What a week this is turning out to be

We will be attending the wake for Mrs. P at the end of the week. She was M’s teacher for first grade.

M took the news of Mrs. P’s passing pretty well, though she did say that she would have been more upset if she and I hadn’t been talking about it all along. I started talking with her a few months ago about how serious she was, when the school decided to let the kids know she was very ill.

I talked with her about it, and we watched the episode of Arthur not too long ago called The Great McGrady, who was the lunch lady at Arthur’s school who got cancer too (and survived). We used that to talk with more as well.

When M found out yesterday, she didn’t cry about it at school. But when she came home, she cried, but not about it either. She cried about something she forgot to school and she got really upset by that and cried a lot.

She also asked me about what kind of cancer she had, so I told her it was ovarian cancer, and then showed her a picture of what it was, then she asked some questions and somehow we ended up talking a little bit about what the ovaries do and ended up talking a little bit about reproduction. Not exactly what I planned to do, but I’m not one to avoid answering questions.

Wish me luck that I won’t break down when we go to the wake this week.

On other news fronts:

Later last night, I called back the person from three jobs ago to find out what kind of job she had in mind. She was a woman who was my supervisor in the microbiology department of a food testing company I worked for while in my junior and senior year of college. She’d moved on to a few other jobs and now was at a small private microbiological testing company who was looking to expand it’s services. They were looking for someone to work on a part-time basis for some project work.

They do a few things, including environmental sampling and bacteriological identification. They also work on projects that pharmaceutical companies might want to contract out. My first impression of the companies website wasn’t quite as “professional” as I was hoping it would be, and environmental sampling wasn’t all that exciting to me, but what caught my eye was some of the testing they did and what instrumentation they used for their work.

I’m no stranger to molecular DNA techniques like microsatellite analysis or gene sequencing. But instead of huge pieces of instrumentation and labor intensive set up, everything gets done on a teeny-tiny little 2 inch (if that) square chip. I would love to get the chance to learn that technology.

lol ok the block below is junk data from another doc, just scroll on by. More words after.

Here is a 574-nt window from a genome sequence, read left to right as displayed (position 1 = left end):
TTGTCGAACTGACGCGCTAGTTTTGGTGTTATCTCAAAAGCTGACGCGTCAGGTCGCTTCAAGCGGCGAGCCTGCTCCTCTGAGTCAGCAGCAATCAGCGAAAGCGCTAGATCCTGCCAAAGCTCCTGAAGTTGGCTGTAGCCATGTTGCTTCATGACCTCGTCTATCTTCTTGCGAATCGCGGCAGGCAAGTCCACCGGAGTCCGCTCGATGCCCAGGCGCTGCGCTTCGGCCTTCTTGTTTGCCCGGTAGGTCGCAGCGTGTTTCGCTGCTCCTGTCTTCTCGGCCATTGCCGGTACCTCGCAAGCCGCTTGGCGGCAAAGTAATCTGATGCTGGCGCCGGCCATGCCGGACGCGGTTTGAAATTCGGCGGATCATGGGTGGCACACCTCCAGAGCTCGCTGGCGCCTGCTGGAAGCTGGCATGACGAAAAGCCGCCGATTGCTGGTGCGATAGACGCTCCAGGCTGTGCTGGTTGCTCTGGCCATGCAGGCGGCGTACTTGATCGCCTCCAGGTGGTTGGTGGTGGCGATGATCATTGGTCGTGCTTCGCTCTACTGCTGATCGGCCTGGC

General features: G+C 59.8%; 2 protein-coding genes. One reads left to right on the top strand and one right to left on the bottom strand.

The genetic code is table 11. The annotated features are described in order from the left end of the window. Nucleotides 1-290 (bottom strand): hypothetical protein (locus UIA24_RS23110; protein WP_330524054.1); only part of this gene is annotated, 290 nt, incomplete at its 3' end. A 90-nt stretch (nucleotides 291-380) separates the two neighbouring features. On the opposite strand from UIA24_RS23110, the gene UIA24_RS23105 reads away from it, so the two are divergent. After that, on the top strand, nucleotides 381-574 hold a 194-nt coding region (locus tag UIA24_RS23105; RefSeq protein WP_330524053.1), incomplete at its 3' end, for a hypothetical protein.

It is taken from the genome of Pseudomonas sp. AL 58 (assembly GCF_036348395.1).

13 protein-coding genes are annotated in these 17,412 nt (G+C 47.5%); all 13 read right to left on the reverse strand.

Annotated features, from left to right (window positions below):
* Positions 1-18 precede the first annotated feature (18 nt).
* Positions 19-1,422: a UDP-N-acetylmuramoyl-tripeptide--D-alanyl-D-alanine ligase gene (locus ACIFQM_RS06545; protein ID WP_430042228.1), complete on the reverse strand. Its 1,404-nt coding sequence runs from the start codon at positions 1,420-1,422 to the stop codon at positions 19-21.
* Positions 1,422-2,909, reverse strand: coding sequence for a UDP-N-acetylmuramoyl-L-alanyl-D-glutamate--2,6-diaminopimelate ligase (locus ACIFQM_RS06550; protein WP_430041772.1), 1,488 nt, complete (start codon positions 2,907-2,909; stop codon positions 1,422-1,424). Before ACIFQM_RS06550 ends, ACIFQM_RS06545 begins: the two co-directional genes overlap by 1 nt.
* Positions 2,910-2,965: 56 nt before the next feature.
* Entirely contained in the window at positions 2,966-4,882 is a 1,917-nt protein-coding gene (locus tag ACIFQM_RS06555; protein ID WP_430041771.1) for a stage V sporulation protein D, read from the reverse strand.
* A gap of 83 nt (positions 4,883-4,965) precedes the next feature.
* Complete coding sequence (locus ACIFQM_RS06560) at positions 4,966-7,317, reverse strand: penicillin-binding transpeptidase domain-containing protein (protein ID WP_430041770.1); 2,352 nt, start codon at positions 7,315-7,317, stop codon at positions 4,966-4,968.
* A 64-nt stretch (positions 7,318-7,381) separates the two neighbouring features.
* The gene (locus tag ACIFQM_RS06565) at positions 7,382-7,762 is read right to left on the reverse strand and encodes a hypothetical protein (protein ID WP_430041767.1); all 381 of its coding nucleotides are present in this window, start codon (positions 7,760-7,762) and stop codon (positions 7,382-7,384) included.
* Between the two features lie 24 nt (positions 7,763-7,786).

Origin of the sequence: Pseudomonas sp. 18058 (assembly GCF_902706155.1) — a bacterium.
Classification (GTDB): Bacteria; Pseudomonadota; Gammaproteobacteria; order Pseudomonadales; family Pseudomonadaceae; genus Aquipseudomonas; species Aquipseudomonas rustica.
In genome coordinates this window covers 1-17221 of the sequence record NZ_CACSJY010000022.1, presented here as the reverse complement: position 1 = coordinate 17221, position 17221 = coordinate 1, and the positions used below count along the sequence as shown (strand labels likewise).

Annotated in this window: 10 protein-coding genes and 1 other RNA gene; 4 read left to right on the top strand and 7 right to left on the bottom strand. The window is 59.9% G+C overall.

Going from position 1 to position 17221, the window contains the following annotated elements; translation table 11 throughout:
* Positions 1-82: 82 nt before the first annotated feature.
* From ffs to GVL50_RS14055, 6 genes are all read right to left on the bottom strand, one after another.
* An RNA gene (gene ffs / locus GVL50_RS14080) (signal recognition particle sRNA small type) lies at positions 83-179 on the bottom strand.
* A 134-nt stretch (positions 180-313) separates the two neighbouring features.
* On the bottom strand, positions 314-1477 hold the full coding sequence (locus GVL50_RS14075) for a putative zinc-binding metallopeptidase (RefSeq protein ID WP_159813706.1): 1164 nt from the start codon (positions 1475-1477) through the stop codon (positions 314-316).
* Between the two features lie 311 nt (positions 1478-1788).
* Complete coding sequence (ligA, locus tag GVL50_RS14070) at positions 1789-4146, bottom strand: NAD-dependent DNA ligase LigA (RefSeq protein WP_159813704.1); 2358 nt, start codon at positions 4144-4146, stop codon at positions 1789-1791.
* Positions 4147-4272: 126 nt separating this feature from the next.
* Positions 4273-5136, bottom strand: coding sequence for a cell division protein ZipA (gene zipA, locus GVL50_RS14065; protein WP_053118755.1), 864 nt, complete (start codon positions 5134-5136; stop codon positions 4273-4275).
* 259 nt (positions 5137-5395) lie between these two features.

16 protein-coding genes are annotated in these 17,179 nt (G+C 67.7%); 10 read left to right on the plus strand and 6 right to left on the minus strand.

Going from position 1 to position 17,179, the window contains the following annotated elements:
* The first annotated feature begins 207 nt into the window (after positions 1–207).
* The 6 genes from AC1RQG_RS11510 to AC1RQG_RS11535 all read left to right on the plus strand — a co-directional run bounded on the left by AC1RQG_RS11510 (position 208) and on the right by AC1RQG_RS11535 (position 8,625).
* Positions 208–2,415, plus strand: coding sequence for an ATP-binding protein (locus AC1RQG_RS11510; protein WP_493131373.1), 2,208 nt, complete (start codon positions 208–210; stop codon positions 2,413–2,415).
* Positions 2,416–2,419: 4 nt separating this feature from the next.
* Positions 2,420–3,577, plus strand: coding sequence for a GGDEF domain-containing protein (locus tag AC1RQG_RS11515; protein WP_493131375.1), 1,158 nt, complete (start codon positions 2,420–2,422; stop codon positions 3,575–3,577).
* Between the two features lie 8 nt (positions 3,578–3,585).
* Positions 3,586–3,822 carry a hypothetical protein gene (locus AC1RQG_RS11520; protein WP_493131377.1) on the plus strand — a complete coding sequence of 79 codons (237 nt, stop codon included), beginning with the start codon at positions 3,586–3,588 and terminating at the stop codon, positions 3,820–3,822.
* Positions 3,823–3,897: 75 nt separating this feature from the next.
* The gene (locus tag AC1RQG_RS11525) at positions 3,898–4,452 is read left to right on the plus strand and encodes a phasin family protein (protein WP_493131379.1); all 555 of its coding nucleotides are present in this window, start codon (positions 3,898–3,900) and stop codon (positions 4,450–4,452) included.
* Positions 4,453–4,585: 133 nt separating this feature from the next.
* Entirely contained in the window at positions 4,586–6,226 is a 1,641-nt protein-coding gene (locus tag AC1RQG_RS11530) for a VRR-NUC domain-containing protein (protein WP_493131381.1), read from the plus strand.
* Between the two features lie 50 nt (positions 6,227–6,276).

But, as interesting as that sounds, there’s this minor little problem of what to do with my kids. Only one of them is in school full time. The other two aren’t. I’d have to scramble to figure out what to do with them when they aren’t in school. And while I swore up and down I’d never put them in day-care, this is an opportunity that would be hard to come by again.

One of the particularly attractive parts to it is that I wouldn’t have to go back to the city, but instead, a quaint little suburban town about a half hour from where I live…a place we’ve been thinking about moving to anyway, eventually. If we were to move there, it would be literally minutes away from home. And…the same town is where my MIL and Aunt in law live…so we could potentially have them watch the girls for us at least until they are all in school full time next year.

I’m excited but I don’t want to get my hopes up…but I don’t want to lose out on this unique opportunity.

Wish me luck, I hope something good can come of this.

This entry was posted in combining science and motherhood, highly sensitive mom, personal issues. Bookmark the permalink.

4 Responses to What a week this is turning out to be

  1. Leah says:

    Good luck! 🙂

    “My first impression of the companies website wasn’t quite as “professional” as I was hoping it would be”

    Unfortunately for IT people’s employment levels, this is hardly the only company to neglect such things, particularly among small companies. Heck, even among small companies that provide IT services (for small companies that don’t want to hire their own IT people), many of them have ‘not so professional’ websites. Point being, since so many small companies don’t seem to care much about having a nice website (and many have no website at all), you can’t really pay much attention to that factor unless you want to rule out working for the vast majority of small companies.

    PS: I have to tear my attention away to try to focus on other stuff this week, but will return to emails this weekend.

  2. raisingsmartgirls says:

    Actually, the graphics themselves were pretty sharp and impressive. Their designer of the website made it look very nice. The content however was strange. Some of the way they were describing their services were kind of like begging people to use them because they are nice, not necessarily because they had a great service. It was just strange.

    Don’t worry about the emails. I’m grieving this week and I won’t be much use to anyone anyway. Thanks for letting me know.

    Take care.


    • Leah says:

      Oh, ha, I’ve seen so many that fit what I described, I hadn’t expected this particular combination. In that case, it sounds like they had someone write the copy for it who didn’t understand good marketing approaches. Begging does tend to be a turn-off. 😉 If you think you could do better, perhaps you could offer a rewrite to add to your projects with them!

  3. raisingsmartgirls says:

    Funny, I was just thinking about how I could re-write some of their stuff to make it better. 😉

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